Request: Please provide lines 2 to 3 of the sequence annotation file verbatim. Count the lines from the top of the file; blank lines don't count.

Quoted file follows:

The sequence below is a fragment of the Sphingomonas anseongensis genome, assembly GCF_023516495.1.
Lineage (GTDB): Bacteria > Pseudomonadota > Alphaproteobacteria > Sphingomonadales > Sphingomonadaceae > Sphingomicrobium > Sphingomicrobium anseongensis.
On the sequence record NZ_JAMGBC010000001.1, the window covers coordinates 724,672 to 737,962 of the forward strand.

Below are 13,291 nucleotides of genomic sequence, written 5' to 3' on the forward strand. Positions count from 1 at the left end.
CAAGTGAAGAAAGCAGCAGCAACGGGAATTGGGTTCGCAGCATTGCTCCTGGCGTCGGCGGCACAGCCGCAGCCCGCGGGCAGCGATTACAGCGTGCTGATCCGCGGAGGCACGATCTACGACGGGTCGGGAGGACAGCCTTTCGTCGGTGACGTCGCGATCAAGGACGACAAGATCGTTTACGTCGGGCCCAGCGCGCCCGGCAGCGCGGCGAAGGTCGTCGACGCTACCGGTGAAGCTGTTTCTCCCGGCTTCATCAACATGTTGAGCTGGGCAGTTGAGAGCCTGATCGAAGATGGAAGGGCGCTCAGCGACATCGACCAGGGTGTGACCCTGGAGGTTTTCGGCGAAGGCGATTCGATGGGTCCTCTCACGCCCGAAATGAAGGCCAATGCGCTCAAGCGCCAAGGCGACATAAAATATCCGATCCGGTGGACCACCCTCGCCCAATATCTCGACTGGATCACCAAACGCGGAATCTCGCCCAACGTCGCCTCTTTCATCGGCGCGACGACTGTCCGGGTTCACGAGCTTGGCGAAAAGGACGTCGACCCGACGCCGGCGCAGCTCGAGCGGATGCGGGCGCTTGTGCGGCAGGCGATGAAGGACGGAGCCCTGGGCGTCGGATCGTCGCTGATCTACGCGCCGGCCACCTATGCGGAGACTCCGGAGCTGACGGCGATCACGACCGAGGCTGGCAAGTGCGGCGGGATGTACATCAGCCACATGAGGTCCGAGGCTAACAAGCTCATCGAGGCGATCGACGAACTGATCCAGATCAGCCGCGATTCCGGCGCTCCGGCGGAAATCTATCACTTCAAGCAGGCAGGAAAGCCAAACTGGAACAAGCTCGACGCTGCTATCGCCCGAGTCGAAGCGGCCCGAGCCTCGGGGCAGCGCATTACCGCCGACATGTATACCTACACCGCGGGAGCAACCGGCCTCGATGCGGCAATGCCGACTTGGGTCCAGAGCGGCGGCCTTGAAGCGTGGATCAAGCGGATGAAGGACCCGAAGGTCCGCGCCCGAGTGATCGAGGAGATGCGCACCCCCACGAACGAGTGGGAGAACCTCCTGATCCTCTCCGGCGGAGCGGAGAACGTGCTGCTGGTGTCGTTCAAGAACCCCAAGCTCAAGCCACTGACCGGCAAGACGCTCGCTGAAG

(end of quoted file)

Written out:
Lineage (GTDB): Bacteria > Pseudomonadota > Alphaproteobacteria > Sphingomonadales > Sphingomonadaceae > Sphingomicrobium > Sphingomicrobium anseongensis.
On the sequence record NZ_JAMGBC010000001.1, the window covers coordinates 724,672 to 737,962 of the forward strand.